More about Crime Prostitution has moved from the street to the indoor market, according to new research on the effects of the Swedish Sex Purchase Act. Where Does it Stand?
They have looked at both desired and unintended effects. According to Skilbrei, the research field is so politicised that one needs to be extra critical to the research. Difficult to determine how many buys sex Even the number of prostitutes in Sweden before and after the introduction of the ban is difficult to determine, according to Skilbrei. Historically, for instance, we have seen that people sell sex regardless of whether it is illegal or not, also in countries in which prostitution is punishable by death.
Actors come and go, some are involved only for shorter periods and are not necessarily detected by the authorities. When the police in Northern Italy become more violent, the Nigerian women who used to sell sex there migrate to northern Europe. They run from something rather than to something, and are not necessarily affected by which laws are in force in the country to where they travel.
Neither is the market only affected by one set of laws. For instance, immigration acts may be equally as significant as sex purchase acts: Immigrant women who sell sex and come into contact with the police risk deportation, which also happens in Norway. But this is the case in many European countries, and is just as much a result of other factors such as the internet and the Immigration Act.
The police also work much more actively now in order to clean up the public space than they used to. There is less prostitution in places where drug addicts are offered treatment. This also applies to countries with very different legislation on prostitution. The support for the Sex Purchase Act in Sweden has increased, but there are major gender differences.
Although street prostitution has decreased in Sweden, Swedish authorities have, on the other hand, reported an increase in announcements for the indoor prostitution market in Sweden. According to Skilbrei, this may indicate that the so-called indoor market has grown. Both the gender equality policy and the welfare state prevent prostitution.
Several researchers have concluded that there is less human trafficking in countries where prostitution is criminalised and more in countries where prostitution is legalised. The same researchers warn that the figures should be analysed with care. Skilbrei emphasises that it is difficult to compare the scope of human trafficking over time and in different countries, among other things because the number of victims of human trafficking is counted very differently. However, they hardly represent the actual figures.
In Norway, we also identify victims that will never appear in court. Thus, the scope is difficult to compare even with neighbouring countries. But one can also imagine that the scope gets bigger. And who are the customers that stop purchasing sex following a ban?
And then the human traffickers get to rule the market. Both scenarios are possible consequences of criminalising. In a landscape such as this, researchers need to be particularly strict in their methods and careful in their conclusions. Norwegian ban on buying sex affects immigrant women Many support ban on sex purchase One of the objectives in the Sex Purchase Act was to alter norms and attitudes, by transferring the stigma associated with prostitution from the seller to the buyer.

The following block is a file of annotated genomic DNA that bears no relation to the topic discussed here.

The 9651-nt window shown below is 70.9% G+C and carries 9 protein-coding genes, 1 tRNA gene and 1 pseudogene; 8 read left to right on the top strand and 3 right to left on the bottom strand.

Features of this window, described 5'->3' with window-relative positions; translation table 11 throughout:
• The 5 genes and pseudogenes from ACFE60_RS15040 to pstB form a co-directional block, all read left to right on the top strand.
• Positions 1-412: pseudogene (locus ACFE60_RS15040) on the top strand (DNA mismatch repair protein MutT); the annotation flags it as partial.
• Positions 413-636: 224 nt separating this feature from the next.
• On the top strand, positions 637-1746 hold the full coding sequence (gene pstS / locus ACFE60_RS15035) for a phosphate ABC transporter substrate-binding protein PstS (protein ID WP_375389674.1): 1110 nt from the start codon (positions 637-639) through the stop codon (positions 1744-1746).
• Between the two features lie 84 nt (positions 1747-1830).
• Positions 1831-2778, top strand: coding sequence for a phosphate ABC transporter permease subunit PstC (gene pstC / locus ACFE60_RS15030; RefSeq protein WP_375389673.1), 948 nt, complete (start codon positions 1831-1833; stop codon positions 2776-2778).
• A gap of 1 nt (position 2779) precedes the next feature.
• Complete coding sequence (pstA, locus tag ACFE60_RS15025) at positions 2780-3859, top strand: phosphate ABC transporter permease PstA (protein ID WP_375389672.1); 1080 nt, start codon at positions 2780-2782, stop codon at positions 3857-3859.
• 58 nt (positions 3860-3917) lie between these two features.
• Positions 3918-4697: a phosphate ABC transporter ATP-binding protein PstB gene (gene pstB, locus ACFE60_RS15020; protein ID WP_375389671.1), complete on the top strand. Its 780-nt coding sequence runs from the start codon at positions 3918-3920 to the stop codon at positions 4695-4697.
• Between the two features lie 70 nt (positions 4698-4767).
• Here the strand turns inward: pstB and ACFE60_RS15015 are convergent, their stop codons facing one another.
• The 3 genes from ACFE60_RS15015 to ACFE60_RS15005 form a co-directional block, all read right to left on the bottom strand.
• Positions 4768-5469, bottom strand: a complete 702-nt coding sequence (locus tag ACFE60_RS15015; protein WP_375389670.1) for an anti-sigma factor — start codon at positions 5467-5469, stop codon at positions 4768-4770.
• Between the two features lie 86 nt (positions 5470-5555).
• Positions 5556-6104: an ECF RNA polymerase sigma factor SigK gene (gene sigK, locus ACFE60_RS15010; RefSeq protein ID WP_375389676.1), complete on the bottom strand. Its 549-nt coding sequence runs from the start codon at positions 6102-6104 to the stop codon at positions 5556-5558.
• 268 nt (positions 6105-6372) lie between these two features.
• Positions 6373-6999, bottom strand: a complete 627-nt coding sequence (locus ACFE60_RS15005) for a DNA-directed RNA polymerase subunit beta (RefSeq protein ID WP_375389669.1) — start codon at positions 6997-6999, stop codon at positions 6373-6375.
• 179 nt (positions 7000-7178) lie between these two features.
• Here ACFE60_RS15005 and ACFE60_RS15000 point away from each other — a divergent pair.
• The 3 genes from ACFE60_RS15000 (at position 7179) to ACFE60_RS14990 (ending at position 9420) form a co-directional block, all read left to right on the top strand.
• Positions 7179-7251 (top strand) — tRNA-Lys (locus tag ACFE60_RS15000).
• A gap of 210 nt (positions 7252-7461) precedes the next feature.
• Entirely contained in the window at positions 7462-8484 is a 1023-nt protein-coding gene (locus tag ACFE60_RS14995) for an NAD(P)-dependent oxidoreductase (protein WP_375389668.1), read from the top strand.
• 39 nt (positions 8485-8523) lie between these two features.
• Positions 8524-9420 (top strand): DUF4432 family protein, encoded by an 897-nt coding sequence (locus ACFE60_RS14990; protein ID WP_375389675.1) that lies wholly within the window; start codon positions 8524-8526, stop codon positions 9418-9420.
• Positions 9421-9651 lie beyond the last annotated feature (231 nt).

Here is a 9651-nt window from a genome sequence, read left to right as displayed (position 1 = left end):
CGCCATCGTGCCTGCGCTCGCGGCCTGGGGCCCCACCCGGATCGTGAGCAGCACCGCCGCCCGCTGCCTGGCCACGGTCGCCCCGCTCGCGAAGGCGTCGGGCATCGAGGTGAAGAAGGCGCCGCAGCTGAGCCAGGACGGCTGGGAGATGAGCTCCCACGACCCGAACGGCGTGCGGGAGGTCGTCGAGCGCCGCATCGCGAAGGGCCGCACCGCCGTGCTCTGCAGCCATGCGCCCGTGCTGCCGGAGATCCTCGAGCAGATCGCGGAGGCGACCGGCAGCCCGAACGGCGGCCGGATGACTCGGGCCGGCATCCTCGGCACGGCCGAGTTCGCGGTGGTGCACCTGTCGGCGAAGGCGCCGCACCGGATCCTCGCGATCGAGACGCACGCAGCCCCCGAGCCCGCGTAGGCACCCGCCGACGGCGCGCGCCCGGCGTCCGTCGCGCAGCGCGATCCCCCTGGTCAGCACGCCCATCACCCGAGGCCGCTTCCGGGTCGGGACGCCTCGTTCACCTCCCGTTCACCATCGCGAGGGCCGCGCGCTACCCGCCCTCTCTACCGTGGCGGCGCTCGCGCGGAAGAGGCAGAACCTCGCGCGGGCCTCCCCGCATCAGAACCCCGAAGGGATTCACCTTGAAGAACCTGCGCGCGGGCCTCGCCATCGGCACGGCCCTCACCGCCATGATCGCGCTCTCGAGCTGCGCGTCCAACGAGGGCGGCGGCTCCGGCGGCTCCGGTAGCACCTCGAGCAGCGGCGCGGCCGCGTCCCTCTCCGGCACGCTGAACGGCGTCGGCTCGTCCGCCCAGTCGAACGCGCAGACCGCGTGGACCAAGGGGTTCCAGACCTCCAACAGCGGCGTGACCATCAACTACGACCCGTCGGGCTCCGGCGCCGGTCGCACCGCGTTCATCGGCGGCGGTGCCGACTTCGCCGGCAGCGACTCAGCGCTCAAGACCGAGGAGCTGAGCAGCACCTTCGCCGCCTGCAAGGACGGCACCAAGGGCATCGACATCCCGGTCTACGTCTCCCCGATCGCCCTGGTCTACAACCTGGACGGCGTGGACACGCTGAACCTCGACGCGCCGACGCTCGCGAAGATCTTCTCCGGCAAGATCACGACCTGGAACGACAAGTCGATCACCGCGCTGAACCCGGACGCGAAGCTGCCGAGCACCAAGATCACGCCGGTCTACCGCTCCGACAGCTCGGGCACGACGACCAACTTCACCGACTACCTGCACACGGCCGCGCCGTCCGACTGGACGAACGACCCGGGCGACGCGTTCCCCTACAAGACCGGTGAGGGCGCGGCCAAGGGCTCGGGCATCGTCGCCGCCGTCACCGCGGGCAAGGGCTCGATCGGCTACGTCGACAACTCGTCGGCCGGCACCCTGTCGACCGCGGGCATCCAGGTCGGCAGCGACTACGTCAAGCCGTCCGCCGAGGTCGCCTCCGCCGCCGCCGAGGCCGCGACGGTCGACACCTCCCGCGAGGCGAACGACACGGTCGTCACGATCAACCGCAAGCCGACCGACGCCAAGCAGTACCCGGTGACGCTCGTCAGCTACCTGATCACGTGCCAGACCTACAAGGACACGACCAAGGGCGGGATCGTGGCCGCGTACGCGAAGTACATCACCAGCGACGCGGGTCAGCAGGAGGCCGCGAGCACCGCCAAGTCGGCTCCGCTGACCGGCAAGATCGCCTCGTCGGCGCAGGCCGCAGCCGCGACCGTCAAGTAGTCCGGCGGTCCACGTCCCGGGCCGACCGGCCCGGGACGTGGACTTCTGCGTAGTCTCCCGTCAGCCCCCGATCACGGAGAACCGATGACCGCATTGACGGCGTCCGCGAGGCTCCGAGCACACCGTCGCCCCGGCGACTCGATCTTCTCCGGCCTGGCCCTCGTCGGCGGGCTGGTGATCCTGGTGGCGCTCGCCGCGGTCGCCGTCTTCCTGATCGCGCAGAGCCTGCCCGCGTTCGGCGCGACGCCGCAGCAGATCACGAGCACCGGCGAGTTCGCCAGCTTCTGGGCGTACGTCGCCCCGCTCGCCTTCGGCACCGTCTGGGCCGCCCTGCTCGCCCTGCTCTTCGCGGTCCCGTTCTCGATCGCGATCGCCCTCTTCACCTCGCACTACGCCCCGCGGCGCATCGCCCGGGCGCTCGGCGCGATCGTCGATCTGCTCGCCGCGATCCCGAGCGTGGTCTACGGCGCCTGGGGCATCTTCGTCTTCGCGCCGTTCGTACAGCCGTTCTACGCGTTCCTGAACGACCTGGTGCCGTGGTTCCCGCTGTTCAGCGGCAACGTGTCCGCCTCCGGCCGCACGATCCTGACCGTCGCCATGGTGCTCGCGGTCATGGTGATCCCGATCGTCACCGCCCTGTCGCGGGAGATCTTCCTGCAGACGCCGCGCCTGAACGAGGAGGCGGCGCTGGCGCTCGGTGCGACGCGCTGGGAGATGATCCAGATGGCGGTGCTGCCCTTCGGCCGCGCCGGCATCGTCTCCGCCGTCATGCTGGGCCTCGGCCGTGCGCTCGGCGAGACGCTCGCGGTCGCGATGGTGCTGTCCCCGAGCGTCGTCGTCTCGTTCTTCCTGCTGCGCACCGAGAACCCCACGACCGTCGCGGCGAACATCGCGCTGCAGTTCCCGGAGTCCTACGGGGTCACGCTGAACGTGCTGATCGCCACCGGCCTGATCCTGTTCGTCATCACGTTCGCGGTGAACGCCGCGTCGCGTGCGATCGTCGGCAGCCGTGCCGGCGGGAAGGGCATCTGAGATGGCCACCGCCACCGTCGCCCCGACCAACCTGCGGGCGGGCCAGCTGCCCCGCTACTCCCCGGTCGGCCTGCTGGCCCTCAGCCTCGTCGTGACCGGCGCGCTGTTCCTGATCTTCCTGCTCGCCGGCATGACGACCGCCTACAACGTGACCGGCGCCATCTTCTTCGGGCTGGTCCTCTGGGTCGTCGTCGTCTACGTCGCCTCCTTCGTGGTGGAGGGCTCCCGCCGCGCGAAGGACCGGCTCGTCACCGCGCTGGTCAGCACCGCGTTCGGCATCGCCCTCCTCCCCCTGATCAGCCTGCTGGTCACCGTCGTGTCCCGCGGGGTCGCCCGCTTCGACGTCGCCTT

According to research, notable changes have occurred in this area: Whereas a survey carried out in demonstrated that thirty-two per cent were in support of a ban against sex purchase, figures from surveys carried out from onwards have increased to more than seventy per cent. The main objective when the act was introduced was to put an end to prostitution. And when the criminal act has spoken, it becomes harder to present differing views in public.
But so has the share of people who support a ban against selling sex. The norm change is not necessarily about transferring the responsibility over to the buyers, which was partly the intention behind the ban. Why Norway criminalized the purchase of sex Changing attitudes in line with negative view on women?
In her thesis, she studied international law and human trafficking in relation to prostitution. She also studied the debate on prostitution and human trafficking. In this sense, the Sex Purchase Act achieves its purpose. Its goal is its means, so to say. According to Westerstrand, the focus on achieving goals reflects a neoliberal idea characterised by simplified goal management principles. In Germany, nearly thirty women within the sex industry have been murdered since they legalised prostitution.
However, she finds it regrettable that the support for a ban against sex sale has increased too. Within these groups, i think there is a tendency to want to punish those who sell sex. This has to do with the fact that a large share of women in prostitution are immigrants, and with a sad view on women in general. The women in question, however, are looked at with contempt.
This is what prostitution looks like: According to May-Len Skilbrei, this has not happened in Sweden. But it is important to realise the bigger purpose: Skilbrei emphasises that the purposes of an act may be more than just achieving changes here and now, and that the criminal act is also an expression of a norm for how we want our society to be.
What kind of research is possible and desirable? There has been a lot of symbolic politics, but little investment in research.